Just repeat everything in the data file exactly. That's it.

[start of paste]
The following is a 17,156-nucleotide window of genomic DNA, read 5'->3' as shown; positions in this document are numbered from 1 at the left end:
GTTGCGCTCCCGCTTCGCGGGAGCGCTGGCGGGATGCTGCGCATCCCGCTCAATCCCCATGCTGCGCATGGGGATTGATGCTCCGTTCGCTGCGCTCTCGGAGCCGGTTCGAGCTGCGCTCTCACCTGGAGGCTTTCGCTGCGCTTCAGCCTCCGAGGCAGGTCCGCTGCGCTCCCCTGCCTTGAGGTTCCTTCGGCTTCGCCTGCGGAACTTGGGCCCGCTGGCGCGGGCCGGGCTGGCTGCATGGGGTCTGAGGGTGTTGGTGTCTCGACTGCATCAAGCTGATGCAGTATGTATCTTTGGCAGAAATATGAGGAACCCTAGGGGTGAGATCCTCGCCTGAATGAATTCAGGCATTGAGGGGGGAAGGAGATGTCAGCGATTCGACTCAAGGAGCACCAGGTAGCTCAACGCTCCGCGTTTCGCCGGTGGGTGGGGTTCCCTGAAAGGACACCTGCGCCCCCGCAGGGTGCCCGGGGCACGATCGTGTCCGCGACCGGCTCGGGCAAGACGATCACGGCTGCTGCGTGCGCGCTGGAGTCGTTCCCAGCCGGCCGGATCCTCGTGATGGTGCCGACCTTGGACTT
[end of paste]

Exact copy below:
The following is a 17,156-nucleotide window of genomic DNA, read 5'->3' as shown; positions in this document are numbered from 1 at the left end:
GTTGCGCTCCCGCTTCGCGGGAGCGCTGGCGGGATGCTGCGCATCCCGCTCAATCCCCATGCTGCGCATGGGGATTGATGCTCCGTTCGCTGCGCTCTCGGAGCCGGTTCGAGCTGCGCTCTCACCTGGAGGCTTTCGCTGCGCTTCAGCCTCCGAGGCAGGTCCGCTGCGCTCCCCTGCCTTGAGGTTCCTTCGGCTTCGCCTGCGGAACTTGGGCCCGCTGGCGCGGGCCGGGCTGGCTGCATGGGGTCTGAGGGTGTTGGTGTCTCGACTGCATCAAGCTGATGCAGTATGTATCTTTGGCAGAAATATGAGGAACCCTAGGGGTGAGATCCTCGCCTGAATGAATTCAGGCATTGAGGGGGGAAGGAGATGTCAGCGATTCGACTCAAGGAGCACCAGGTAGCTCAACGCTCCGCGTTTCGCCGGTGGGTGGGGTTCCCTGAAAGGACACCTGCGCCCCCGCAGGGTGCCCGGGGCACGATCGTGTCCGCGACCGGCTCGGGCAAGACGATCACGGCTGCTGCGTGCGCGCTGGAGTCGTTCCCAGCCGGCCGGATCCTCGTGATGGTGCCGACCTTGGACTT